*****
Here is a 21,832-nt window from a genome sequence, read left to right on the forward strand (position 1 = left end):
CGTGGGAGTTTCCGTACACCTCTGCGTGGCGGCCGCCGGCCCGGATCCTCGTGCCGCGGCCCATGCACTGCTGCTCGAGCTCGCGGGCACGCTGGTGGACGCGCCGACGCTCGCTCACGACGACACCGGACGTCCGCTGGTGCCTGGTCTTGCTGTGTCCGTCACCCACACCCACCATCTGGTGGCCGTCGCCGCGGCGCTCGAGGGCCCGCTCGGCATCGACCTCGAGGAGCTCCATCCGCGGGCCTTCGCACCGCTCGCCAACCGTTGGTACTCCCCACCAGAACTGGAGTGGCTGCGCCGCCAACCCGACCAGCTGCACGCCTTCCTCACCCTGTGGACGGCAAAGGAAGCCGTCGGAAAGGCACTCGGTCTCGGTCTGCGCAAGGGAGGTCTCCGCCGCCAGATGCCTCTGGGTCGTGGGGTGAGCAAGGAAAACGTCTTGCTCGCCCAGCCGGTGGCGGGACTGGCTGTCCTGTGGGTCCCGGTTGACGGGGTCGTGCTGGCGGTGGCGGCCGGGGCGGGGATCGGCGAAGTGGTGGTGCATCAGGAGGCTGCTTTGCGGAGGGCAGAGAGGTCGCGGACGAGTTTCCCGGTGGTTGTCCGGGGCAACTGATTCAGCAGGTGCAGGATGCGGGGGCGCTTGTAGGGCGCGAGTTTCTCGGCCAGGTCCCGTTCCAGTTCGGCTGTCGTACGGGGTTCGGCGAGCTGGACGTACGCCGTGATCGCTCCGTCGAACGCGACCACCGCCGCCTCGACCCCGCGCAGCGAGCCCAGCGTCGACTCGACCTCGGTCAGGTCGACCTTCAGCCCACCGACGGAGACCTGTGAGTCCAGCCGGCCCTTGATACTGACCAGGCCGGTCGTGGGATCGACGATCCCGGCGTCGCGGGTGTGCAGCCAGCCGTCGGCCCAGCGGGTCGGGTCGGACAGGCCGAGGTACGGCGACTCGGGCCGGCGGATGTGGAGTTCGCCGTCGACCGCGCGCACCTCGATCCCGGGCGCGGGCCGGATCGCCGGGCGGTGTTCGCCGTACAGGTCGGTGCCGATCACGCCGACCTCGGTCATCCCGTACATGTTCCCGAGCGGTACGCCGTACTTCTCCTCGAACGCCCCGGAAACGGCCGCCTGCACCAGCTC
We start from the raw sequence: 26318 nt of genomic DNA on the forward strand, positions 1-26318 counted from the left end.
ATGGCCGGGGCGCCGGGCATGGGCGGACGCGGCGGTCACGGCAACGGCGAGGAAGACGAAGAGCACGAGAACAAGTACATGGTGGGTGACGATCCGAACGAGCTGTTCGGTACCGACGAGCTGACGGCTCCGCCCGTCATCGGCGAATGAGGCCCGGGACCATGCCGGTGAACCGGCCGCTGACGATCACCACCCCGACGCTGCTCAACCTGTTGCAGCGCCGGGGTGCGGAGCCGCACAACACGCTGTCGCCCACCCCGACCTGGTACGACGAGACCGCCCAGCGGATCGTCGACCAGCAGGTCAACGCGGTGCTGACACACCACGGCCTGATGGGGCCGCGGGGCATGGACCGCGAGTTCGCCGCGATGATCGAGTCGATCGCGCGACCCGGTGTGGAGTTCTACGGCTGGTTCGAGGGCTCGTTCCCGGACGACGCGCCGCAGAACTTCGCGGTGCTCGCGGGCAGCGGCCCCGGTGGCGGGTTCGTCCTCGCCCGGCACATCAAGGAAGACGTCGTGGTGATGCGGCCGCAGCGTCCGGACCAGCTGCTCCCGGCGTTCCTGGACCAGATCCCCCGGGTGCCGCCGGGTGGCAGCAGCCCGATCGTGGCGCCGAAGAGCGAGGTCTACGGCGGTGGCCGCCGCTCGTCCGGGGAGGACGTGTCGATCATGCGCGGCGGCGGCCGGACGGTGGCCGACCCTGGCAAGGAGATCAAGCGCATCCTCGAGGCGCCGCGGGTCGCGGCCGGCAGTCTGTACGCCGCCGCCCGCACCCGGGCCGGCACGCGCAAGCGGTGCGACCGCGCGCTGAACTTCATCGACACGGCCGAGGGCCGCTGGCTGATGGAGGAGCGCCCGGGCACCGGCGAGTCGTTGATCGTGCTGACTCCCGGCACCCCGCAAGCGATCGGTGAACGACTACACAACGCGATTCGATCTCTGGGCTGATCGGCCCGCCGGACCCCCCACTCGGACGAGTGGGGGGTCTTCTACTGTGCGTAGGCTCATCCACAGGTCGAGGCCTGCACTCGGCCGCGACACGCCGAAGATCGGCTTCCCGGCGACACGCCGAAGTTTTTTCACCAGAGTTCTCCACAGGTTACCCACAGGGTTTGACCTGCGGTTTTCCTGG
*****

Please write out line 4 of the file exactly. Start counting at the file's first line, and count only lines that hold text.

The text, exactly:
ATGGCCGGGGCGCCGGGCATGGGCGGACGCGGCGGTCACGGCAACGGCGAGGAAGACGAAGAGCACGAGAACAAGTACATGGTGGGTGACGATCCGAACGAGCTGTTCGGTACCGACGAGCTGACGGCTCCGCCCGTCATCGGCGAATGAGGCCCGGGACCATGCCGGTGAACCGGCCGCTGACGATCACCACCCCGACGCTGCTCAACCTGTTGCAGCGCCGGGGTGCGGAGCCGCACAACACGCTGTCGCCCACCCCGACCTGGTACGACGAGACCGCCCAGCGGATCGTCGACCAGCAGGTCAACGCGGTGCTGACACACCACGGCCTGATGGGGCCGCGGGGCATGGACCGCGAGTTCGCCGCGATGATCGAGTCGATCGCGCGACCCGGTGTGGAGTTCTACGGCTGGTTCGAGGGCTCGTTCCCGGACGACGCGCCGCAGAACTTCGCGGTGCTCGCGGGCAGCGGCCCCGGTGGCGGGTTCGTCCTCGCCCGGCACATCAAGGAAGACGTCGTGGTGATGCGGCCGCAGCGTCCGGACCAGCTGCTCCCGGCGTTCCTGGACCAGATCCCCCGGGTGCCGCCGGGTGGCAGCAGCCCGATCGTGGCGCCGAAGAGCGAGGTCTACGGCGGTGGCCGCCGCTCGTCCGGGGAGGACGTGTCGATCATGCGCGGCGGCGGCCGGACGGTGGCCGACCCTGGCAAGGAGATCAAGCGCATCCTCGAGGCGCCGCGGGTCGCGGCCGGCAGTCTGTACGCCGCCGCCCGCACCCGGGCCGGCACGCGCAAGCGGTGCGACCGCGCGCTGAACTTCATCGACACGGCCGAGGGCCGCTGGCTGATGGAGGAGCGCCCGGGCACCGGCGAGTCGTTGATCGTGCTGACTCCCGGCACCCCGCAAGCGATCGGTGAACGACTACACAACGCGATTCGATCTCTGGGCTGATCGGCCCGCCGGACCCCCCACTCGGACGAGTGGGGGGTCTTCTACTGTGCGTAGGCTCATCCACAGGTCGAGGCCTGCACTCGGCCGCGACACGCCGAAGATCGGCTTCCCGGCGACACGCCGAAGTTTTTTCACCAGAGTTCTCCACAGGTTACCCACAGGGTTTGACCTGCGGTTTTCCTGG